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American Dictionary of the English Language

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Peculiar


PECU'LIAR, adjective [Latin peculiaris, from peculium, one's own property, from pecus, cattle.]

1. Appropriate; belonging to a person and to him only. Almost every writer has a peculiar style. Most men have manners peculiar to themselves.

2. Singular; particular. The man has something peculiar in his deportment.

3. Particular; special.

My fate is Juno's most peculiar care.

[Most cannot, in strict propriety, be prefixed to peculiar but it is used to give emphasis to the word.]

4. Belonging to a nation, system or other thing, and not to others.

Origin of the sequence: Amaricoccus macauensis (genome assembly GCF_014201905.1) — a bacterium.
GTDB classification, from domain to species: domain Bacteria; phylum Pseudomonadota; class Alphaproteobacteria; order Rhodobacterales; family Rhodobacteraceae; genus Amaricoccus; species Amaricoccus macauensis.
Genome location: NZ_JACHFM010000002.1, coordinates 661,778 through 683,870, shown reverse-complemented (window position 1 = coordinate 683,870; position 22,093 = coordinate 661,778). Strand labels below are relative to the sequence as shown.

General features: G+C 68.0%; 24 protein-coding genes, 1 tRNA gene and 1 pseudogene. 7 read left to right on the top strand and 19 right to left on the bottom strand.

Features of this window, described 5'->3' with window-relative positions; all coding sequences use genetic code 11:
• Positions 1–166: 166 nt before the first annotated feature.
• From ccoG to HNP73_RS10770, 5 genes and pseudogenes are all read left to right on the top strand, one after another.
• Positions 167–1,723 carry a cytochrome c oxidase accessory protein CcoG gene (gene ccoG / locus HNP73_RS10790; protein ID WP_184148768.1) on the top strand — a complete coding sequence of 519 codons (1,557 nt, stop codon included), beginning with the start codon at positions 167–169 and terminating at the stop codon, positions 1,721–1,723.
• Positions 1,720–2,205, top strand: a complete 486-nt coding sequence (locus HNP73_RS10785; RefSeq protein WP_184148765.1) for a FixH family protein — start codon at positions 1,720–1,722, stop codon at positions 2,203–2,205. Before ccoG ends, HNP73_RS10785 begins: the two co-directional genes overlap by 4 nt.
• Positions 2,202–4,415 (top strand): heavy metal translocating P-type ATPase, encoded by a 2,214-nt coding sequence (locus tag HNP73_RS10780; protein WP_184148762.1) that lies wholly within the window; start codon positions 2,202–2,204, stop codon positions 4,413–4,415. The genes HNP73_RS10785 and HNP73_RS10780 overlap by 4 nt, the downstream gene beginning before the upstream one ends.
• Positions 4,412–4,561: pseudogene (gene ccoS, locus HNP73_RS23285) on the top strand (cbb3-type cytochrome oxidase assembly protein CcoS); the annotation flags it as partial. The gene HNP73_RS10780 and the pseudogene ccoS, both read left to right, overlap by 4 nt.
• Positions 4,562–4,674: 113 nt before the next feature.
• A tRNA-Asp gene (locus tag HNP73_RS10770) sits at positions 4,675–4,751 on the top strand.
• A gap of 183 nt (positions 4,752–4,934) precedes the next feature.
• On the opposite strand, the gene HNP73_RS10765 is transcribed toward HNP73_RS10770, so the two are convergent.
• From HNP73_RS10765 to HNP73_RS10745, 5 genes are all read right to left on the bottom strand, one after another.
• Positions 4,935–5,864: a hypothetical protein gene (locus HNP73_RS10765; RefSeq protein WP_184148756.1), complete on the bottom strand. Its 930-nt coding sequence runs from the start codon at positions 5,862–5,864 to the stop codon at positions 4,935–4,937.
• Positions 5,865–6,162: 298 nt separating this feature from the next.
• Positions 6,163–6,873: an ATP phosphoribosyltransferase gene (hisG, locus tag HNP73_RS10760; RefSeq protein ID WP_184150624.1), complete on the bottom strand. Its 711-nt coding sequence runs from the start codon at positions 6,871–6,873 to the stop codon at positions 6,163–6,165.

PECU'LIAR, noun Exclusive property; that which belongs to a person in exclusion of others.

1. In the canon law, a particular parish or church which has the probate of wills within itself, exempt from the jurisdiction of the ordinary or bishop's court.

Court of peculiars, in England, is a branch of the court of arches. It has jurisdiction over all the parishes dispersed through the province of Canterbury, in the midst of other dioceses, which are exempt from the ordinary jurisdiction, and subject to the metropolitan only.